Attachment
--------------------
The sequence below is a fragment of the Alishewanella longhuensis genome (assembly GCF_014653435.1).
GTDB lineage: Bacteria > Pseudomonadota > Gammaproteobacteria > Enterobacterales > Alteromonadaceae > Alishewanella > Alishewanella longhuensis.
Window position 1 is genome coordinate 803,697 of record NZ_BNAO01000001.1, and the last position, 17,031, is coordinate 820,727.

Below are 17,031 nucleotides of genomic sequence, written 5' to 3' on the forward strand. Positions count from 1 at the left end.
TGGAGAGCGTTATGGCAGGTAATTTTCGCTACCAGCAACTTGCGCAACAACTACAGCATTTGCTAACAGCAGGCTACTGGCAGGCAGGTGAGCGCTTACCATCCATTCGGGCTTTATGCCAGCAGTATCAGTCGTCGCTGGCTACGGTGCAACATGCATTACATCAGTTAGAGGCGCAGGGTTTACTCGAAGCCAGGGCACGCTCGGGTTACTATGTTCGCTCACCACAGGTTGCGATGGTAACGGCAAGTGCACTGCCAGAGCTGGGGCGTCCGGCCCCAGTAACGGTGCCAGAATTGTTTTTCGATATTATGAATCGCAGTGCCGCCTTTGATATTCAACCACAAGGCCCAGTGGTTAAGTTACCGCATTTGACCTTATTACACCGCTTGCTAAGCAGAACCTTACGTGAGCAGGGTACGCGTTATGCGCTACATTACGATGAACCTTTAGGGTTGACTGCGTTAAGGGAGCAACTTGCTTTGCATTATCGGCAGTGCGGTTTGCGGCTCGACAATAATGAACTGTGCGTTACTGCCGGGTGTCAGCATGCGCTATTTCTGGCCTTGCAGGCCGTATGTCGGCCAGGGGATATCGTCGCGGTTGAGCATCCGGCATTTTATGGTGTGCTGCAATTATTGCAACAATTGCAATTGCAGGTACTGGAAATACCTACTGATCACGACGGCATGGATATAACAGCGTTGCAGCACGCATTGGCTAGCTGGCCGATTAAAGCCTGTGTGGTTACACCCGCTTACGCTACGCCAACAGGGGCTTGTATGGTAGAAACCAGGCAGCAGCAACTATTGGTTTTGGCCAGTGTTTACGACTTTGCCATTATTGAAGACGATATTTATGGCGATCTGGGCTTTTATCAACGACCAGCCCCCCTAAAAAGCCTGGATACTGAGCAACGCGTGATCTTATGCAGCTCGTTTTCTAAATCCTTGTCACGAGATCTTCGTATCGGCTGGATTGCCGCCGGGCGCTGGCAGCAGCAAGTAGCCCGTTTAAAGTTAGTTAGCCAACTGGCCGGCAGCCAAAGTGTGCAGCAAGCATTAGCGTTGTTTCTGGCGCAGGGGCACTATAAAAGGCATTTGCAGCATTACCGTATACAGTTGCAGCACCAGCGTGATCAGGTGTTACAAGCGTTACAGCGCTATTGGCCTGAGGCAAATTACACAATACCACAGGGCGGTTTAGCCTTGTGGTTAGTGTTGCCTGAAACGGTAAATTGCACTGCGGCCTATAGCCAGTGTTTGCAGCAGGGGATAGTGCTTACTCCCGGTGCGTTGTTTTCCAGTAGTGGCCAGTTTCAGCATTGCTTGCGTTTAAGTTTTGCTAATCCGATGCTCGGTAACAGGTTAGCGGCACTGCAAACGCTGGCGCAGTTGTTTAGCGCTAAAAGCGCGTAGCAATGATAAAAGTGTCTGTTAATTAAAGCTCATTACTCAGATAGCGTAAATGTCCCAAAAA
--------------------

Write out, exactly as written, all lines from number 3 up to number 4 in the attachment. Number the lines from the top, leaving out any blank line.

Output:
Window position 1 is genome coordinate 803,697 of record NZ_BNAO01000001.1, and the last position, 17,031, is coordinate 820,727.

Below are 17,031 nucleotides of genomic sequence, written 5' to 3' on the forward strand. Positions count from 1 at the left end.